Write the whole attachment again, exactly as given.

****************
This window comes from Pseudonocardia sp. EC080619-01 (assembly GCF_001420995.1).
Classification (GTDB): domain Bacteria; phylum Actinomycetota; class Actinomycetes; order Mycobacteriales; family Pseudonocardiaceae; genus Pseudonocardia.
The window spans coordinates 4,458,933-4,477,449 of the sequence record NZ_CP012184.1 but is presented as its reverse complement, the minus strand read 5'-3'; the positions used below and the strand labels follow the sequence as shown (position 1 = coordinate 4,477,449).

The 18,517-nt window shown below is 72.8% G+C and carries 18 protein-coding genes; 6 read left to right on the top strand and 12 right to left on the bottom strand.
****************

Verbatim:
This window comes from Pseudonocardia sp. EC080619-01 (assembly GCF_001420995.1).
Classification (GTDB): domain Bacteria; phylum Actinomycetota; class Actinomycetes; order Mycobacteriales; family Pseudonocardiaceae; genus Pseudonocardia.
The window spans coordinates 4,458,933-4,477,449 of the sequence record NZ_CP012184.1 but is presented as its reverse complement, the minus strand read 5'-3'; the positions used below and the strand labels follow the sequence as shown (position 1 = coordinate 4,477,449).

The 18,517-nt window shown below is 72.8% G+C and carries 18 protein-coding genes; 6 read left to right on the top strand and 12 right to left on the bottom strand.